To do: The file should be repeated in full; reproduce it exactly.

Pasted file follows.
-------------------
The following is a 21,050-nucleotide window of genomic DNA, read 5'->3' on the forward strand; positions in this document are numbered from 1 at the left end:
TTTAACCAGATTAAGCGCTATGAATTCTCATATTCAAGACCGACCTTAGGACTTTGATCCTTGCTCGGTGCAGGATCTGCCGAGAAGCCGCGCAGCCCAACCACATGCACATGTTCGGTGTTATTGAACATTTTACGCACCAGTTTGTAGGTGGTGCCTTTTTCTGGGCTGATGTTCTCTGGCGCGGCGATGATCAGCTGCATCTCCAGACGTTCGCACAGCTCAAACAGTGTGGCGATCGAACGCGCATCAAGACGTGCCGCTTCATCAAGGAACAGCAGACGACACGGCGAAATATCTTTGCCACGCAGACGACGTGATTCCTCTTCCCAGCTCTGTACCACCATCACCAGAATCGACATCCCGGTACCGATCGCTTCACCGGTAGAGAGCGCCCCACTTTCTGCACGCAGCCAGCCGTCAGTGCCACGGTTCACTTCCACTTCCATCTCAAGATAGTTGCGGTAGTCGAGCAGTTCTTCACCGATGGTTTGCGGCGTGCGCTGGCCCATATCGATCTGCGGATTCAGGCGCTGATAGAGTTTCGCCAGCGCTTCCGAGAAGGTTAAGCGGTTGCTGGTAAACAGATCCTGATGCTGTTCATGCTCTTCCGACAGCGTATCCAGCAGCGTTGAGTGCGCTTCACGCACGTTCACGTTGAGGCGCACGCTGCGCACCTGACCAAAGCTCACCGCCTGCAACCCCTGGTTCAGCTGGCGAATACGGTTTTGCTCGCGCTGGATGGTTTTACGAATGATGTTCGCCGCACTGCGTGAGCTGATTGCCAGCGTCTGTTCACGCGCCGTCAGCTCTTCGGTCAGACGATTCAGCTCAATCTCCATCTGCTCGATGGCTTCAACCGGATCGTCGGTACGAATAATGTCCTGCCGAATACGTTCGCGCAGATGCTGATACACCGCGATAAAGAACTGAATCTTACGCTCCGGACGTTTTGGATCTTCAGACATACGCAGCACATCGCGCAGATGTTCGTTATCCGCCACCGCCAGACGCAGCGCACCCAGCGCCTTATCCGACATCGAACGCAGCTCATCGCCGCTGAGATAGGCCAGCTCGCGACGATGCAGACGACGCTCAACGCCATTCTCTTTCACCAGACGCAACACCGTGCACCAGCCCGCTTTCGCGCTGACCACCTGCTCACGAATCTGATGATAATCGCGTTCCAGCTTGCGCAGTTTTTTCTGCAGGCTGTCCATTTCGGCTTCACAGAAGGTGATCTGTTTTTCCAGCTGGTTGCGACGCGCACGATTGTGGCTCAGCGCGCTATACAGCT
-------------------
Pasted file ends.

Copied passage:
The following is a 21,050-nucleotide window of genomic DNA, read 5'->3' on the forward strand; positions in this document are numbered from 1 at the left end:
TTTAACCAGATTAAGCGCTATGAATTCTCATATTCAAGACCGACCTTAGGACTTTGATCCTTGCTCGGTGCAGGATCTGCCGAGAAGCCGCGCAGCCCAACCACATGCACATGTTCGGTGTTATTGAACATTTTACGCACCAGTTTGTAGGTGGTGCCTTTTTCTGGGCTGATGTTCTCTGGCGCGGCGATGATCAGCTGCATCTCCAGACGTTCGCACAGCTCAAACAGTGTGGCGATCGAACGCGCATCAAGACGTGCCGCTTCATCAAGGAACAGCAGACGACACGGCGAAATATCTTTGCCACGCAGACGACGTGATTCCTCTTCCCAGCTCTGTACCACCATCACCAGAATCGACATCCCGGTACCGATCGCTTCACCGGTAGAGAGCGCCCCACTTTCTGCACGCAGCCAGCCGTCAGTGCCACGGTTCACTTCCACTTCCATCTCAAGATAGTTGCGGTAGTCGAGCAGTTCTTCACCGATGGTTTGCGGCGTGCGCTGGCCCATATCGATCTGCGGATTCAGGCGCTGATAGAGTTTCGCCAGCGCTTCCGAGAAGGTTAAGCGGTTGCTGGTAAACAGATCCTGATGCTGTTCATGCTCTTCCGACAGCGTATCCAGCAGCGTTGAGTGCGCTTCACGCACGTTCACGTTGAGGCGCACGCTGCGCACCTGACCAAAGCTCACCGCCTGCAACCCCTGGTTCAGCTGGCGAATACGGTTTTGCTCGCGCTGGATGGTTTTACGAATGATGTTCGCCGCACTGCGTGAGCTGATTGCCAGCGTCTGTTCACGCGCCGTCAGCTCTTCGGTCAGACGATTCAGCTCAATCTCCATCTGCTCGATGGCTTCAACCGGATCGTCGGTACGAATAATGTCCTGCCGAATACGTTCGCGCAGATGCTGATACACCGCGATAAAGAACTGAATCTTACGCTCCGGACGTTTTGGATCTTCAGACATACGCAGCACATCGCGCAGATGTTCGTTATCCGCCACCGCCAGACGCAGCGCACCCAGCGCCTTATCCGACATCGAACGCAGCTCATCGCCGCTGAGATAGGCCAGCTCGCGACGATGCAGACGACGCTCAACGCCATTCTCTTTCACCAGACGCAACACCGTGCACCAGCCCGCTTTCGCGCTGACCACCTGCTCACGAATCTGATGATAATCGCGTTCCAGCTTGCGCAGTTTTTTCTGCAGGCTGTCCATTTCGGCTTCACAGAAGGTGATCTGTTTTTCCAGCTGGTTGCGACGCGCACGATTGTGGCTCAGCGCGCTATACAGCT